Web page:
Cody said the county is continuing to monitor the disease and working with health care providers and the public to prepare for other emerging variants.
How the county will track the virus and understand new surges and variants is changing. The Centers for Disease Control and Prevention has shifted its focus on the outcome of the virus, such as hospitalization rates rather than the amount of transmission, she said. The data from this model lags, however, and makes identifying warning signs of surges slower, she said.
As more people have shifted to doing at-home testing for COVID-19, the county needs to rely on other systems to understand transmissibility, she said. County health officials continue to surveille wastewater for DNA from the virus and its variants. The wastewater surveillance program, which began in fall 2020, has been a reliable source of information about where outbreaks are occurring and how the spread is trending, she said.
The county will also close by March 15 one of two leased hotels that have been used to isolate unhoused people with COVID-19 cases to one and begin to prioritize the placement in the remaining hotel of unhoused people coming from congregate-care settings and hospitals. A program will be put in place to help people transition to other supportive services.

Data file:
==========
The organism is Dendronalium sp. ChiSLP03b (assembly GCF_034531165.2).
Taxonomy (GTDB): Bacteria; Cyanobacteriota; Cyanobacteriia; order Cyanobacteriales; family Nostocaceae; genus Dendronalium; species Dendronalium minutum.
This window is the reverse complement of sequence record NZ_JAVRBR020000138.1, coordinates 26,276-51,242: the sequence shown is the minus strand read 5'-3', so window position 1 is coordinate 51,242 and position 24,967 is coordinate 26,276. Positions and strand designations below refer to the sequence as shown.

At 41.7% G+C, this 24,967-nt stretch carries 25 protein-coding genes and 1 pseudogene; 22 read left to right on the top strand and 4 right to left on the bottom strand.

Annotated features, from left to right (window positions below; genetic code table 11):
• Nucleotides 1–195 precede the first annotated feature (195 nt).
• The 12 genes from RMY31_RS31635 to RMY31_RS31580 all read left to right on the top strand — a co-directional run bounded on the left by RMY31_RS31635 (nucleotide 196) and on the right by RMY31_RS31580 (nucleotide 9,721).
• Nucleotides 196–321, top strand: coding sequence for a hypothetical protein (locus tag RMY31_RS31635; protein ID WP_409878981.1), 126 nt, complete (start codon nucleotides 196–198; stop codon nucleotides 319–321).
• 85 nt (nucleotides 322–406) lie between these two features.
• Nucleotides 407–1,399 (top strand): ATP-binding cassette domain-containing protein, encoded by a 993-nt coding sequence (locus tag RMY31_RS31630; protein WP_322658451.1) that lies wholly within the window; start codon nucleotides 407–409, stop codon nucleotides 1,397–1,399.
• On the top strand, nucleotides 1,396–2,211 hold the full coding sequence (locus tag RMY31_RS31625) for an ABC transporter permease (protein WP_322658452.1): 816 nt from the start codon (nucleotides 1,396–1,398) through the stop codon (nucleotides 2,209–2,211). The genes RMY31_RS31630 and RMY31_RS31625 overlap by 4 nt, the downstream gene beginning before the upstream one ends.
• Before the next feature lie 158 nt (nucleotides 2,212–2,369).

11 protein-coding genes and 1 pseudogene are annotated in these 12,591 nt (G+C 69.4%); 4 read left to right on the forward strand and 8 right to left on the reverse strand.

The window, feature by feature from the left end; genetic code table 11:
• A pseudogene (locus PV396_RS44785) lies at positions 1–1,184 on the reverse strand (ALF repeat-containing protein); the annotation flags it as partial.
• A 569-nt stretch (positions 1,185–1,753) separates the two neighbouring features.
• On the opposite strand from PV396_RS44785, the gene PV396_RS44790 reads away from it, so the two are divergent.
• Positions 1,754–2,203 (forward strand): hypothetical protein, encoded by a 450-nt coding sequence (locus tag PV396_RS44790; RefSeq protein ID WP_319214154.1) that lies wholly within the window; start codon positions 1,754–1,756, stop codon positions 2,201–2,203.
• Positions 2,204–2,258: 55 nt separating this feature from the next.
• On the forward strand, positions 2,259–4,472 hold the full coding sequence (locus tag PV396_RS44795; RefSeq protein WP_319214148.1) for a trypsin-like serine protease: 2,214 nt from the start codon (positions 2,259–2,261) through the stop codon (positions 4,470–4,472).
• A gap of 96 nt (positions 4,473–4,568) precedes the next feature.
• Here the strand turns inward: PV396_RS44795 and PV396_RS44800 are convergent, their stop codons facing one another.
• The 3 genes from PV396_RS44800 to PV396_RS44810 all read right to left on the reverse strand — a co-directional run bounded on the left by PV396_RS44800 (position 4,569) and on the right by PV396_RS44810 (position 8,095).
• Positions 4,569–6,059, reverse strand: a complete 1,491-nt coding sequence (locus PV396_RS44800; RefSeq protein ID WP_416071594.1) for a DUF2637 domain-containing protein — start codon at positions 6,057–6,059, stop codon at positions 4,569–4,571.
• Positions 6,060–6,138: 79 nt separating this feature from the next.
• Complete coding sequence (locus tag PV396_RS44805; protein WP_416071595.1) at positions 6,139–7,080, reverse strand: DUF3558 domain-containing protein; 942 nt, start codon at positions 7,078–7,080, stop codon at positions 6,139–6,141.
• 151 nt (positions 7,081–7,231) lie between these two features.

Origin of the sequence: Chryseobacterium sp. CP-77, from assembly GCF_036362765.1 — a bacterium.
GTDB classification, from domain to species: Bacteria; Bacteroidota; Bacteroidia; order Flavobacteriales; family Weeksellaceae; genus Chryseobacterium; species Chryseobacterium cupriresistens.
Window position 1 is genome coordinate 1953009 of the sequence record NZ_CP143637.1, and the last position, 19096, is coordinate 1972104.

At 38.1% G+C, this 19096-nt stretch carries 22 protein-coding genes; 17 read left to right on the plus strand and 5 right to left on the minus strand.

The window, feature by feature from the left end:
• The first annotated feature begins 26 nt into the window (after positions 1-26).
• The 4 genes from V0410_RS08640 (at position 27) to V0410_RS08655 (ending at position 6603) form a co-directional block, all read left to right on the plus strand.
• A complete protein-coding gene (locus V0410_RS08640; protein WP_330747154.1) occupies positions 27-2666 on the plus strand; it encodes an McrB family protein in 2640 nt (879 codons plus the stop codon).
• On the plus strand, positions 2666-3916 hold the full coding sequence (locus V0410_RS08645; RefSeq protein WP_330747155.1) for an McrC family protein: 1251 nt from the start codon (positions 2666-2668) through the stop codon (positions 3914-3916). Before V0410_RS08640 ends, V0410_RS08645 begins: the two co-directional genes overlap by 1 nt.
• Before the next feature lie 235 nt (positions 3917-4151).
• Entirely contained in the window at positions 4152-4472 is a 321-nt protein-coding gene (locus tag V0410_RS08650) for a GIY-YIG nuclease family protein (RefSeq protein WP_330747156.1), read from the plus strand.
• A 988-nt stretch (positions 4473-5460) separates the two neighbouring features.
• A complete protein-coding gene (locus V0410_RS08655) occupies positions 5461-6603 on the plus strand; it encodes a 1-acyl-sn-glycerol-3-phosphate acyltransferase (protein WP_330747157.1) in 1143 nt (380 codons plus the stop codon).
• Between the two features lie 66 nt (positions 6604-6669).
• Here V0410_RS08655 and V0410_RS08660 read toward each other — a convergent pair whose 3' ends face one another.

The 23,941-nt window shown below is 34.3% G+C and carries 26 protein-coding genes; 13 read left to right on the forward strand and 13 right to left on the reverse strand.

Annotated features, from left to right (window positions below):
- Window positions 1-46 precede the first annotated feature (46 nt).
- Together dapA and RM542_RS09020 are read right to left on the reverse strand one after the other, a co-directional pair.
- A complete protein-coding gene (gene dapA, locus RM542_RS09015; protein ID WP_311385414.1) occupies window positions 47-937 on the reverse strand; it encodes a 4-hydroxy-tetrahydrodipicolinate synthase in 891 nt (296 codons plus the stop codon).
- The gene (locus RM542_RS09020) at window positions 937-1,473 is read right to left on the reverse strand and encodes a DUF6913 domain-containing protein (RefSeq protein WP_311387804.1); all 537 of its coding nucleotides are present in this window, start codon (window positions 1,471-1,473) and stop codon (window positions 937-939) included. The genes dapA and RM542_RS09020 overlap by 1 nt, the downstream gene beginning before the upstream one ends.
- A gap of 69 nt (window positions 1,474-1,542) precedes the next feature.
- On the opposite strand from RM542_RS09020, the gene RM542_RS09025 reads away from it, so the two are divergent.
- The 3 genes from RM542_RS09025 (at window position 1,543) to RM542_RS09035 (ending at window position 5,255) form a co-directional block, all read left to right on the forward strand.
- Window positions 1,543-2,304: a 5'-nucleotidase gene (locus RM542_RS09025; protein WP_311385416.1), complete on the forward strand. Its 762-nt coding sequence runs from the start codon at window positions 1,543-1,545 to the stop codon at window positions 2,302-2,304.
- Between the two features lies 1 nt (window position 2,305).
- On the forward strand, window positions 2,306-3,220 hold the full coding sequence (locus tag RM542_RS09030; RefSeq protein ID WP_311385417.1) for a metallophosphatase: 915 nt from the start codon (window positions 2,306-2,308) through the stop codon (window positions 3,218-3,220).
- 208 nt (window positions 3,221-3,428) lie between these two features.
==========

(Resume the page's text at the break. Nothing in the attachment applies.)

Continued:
The county also is ending its at-home and financial assistance program referrals, no longer taking in new clients. It expects to process all pending requests by April 30.
Supervisor Mike Wasserman asked staff to develop a "playbook" for handling COVID-19 based on lessons learned during the past two years of the pandemic that relate to infrastructure, testing and vaccinations.
"Another virus may come to town and be the next COVID," he said.
County administrators plan to bring a summary before the board at a future date.
Cody on Tuesday put the omicron surge in perspective for the Board of Supervisors.
"We saw more cases — many more cases — during the omicron surge than at any previous surge, and this was the case even in our very highly vaccinated population. This was in large part due to the incredible transmissibility of omicron," she said.
She noted that the county saw a rise in the number of deaths from the omicron variant outbreak. At the peak in late January, 46 residents died in a week compared to 26 during the delta surge, according to county dashboard data.
The sheer numbers of cases on a community level caused by omicron were such that even a small proportion of serious illnesses resulted in a higher number of deaths, she said.
"On a community level, omicron was much, much worse than delta," she said.
Health administrators in San Mateo County plan to close the drive-thru COVID-19 testing site at the San Mateo County Event Center after March 15, they told the county Board of Supervisors on Tuesday.
The center isn't considered essential at this point, since virus case rates have declined by 96% since the peak of the latest surge on Jan. 8. Of all county residents, 83% are now fully vaccinated.
The county will continue to sponsor vaccine clinics in East Palo Alto, Redwood City and San Mateo, among other cities, said Dr. Anand Chabra, San Mateo County Health's COVID-19 mass vaccination section chief.
The county also is pulling back on contact tracing and will focus on high-risk populations such as residents of congregate-care facilities, shelters and jails.
San Mateo County Health Chief Louise Rogers noted that hospitalizations are on a downward trend, and there are only two residents in "safe isolation" in motels or other locations that are sheltering homeless people who test positive for the virus.
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